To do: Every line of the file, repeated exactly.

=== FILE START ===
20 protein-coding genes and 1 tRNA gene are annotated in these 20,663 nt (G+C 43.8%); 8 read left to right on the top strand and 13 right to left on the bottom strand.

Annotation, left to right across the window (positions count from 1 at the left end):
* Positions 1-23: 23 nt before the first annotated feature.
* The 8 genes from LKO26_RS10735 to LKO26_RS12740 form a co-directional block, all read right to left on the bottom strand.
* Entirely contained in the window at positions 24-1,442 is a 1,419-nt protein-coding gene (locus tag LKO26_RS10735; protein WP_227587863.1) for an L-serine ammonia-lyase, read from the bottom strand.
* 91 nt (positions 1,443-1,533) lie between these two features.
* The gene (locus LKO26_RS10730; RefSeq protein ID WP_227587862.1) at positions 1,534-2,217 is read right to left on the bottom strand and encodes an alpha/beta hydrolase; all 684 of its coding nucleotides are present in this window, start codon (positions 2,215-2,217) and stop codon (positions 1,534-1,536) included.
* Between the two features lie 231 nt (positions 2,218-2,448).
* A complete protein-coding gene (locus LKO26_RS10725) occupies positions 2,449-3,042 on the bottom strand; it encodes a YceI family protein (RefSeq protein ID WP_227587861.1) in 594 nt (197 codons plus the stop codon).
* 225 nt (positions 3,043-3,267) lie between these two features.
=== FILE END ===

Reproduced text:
20 protein-coding genes and 1 tRNA gene are annotated in these 20,663 nt (G+C 43.8%); 8 read left to right on the top strand and 13 right to left on the bottom strand.

Annotation, left to right across the window (positions count from 1 at the left end):
* Positions 1-23: 23 nt before the first annotated feature.
* The 8 genes from LKO26_RS10735 to LKO26_RS12740 form a co-directional block, all read right to left on the bottom strand.
* Entirely contained in the window at positions 24-1,442 is a 1,419-nt protein-coding gene (locus tag LKO26_RS10735; protein WP_227587863.1) for an L-serine ammonia-lyase, read from the bottom strand.
* 91 nt (positions 1,443-1,533) lie between these two features.
* The gene (locus LKO26_RS10730; RefSeq protein ID WP_227587862.1) at positions 1,534-2,217 is read right to left on the bottom strand and encodes an alpha/beta hydrolase; all 684 of its coding nucleotides are present in this window, start codon (positions 2,215-2,217) and stop codon (positions 1,534-1,536) included.
* Between the two features lie 231 nt (positions 2,218-2,448).
* A complete protein-coding gene (locus LKO26_RS10725) occupies positions 2,449-3,042 on the bottom strand; it encodes a YceI family protein (RefSeq protein ID WP_227587861.1) in 594 nt (197 codons plus the stop codon).
* 225 nt (positions 3,043-3,267) lie between these two features.